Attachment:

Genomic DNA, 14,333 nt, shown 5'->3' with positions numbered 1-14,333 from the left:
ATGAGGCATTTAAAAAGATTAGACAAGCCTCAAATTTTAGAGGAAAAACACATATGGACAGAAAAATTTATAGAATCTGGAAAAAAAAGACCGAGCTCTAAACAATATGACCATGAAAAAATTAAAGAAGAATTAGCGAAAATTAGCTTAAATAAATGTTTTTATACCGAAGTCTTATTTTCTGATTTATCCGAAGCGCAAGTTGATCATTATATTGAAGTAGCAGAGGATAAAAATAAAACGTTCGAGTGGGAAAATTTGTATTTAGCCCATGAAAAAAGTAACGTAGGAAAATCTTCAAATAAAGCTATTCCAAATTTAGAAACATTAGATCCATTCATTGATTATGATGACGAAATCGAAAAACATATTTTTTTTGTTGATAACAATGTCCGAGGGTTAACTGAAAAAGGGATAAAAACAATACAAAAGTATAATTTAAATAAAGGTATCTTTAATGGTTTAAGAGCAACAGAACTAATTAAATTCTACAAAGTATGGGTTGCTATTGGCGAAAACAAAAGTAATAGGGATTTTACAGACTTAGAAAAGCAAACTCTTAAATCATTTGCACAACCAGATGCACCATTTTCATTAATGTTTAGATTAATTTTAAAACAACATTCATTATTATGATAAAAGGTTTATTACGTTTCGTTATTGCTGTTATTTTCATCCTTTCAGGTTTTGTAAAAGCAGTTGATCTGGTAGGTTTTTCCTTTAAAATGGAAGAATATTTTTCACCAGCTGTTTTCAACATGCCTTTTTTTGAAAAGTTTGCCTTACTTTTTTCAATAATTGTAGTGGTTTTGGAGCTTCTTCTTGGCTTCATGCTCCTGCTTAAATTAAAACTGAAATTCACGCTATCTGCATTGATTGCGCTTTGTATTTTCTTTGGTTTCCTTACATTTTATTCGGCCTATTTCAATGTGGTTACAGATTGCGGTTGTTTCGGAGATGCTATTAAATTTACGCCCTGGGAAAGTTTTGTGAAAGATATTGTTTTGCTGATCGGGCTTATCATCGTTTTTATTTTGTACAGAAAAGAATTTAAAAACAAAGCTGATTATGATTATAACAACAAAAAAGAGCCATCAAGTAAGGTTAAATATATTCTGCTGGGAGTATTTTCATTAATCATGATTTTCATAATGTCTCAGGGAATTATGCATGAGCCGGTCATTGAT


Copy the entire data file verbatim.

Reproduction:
Genomic DNA, 14,333 nt, shown 5'->3' with positions numbered 1-14,333 from the left:
ATGAGGCATTTAAAAAGATTAGACAAGCCTCAAATTTTAGAGGAAAAACACATATGGACAGAAAAATTTATAGAATCTGGAAAAAAAAGACCGAGCTCTAAACAATATGACCATGAAAAAATTAAAGAAGAATTAGCGAAAATTAGCTTAAATAAATGTTTTTATACCGAAGTCTTATTTTCTGATTTATCCGAAGCGCAAGTTGATCATTATATTGAAGTAGCAGAGGATAAAAATAAAACGTTCGAGTGGGAAAATTTGTATTTAGCCCATGAAAAAAGTAACGTAGGAAAATCTTCAAATAAAGCTATTCCAAATTTAGAAACATTAGATCCATTCATTGATTATGATGACGAAATCGAAAAACATATTTTTTTTGTTGATAACAATGTCCGAGGGTTAACTGAAAAAGGGATAAAAACAATACAAAAGTATAATTTAAATAAAGGTATCTTTAATGGTTTAAGAGCAACAGAACTAATTAAATTCTACAAAGTATGGGTTGCTATTGGCGAAAACAAAAGTAATAGGGATTTTACAGACTTAGAAAAGCAAACTCTTAAATCATTTGCACAACCAGATGCACCATTTTCATTAATGTTTAGATTAATTTTAAAACAACATTCATTATTATGATAAAAGGTTTATTACGTTTCGTTATTGCTGTTATTTTCATCCTTTCAGGTTTTGTAAAAGCAGTTGATCTGGTAGGTTTTTCCTTTAAAATGGAAGAATATTTTTCACCAGCTGTTTTCAACATGCCTTTTTTTGAAAAGTTTGCCTTACTTTTTTCAATAATTGTAGTGGTTTTGGAGCTTCTTCTTGGCTTCATGCTCCTGCTTAAATTAAAACTGAAATTCACGCTATCTGCATTGATTGCGCTTTGTATTTTCTTTGGTTTCCTTACATTTTATTCGGCCTATTTCAATGTGGTTACAGATTGCGGTTGTTTCGGAGATGCTATTAAATTTACGCCCTGGGAAAGTTTTGTGAAAGATATTGTTTTGCTGATCGGGCTTATCATCGTTTTTATTTTGTACAGAAAAGAATTTAAAAACAAAGCTGATTATGATTATAACAACAAAAAAGAGCCATCAAGTAAGGTTAAATATATTCTGCTGGGAGTATTTTCATTAATCATGATTTTCATAATGTCTCAGGGAATTATGCATGAGCCGGTCATTGAT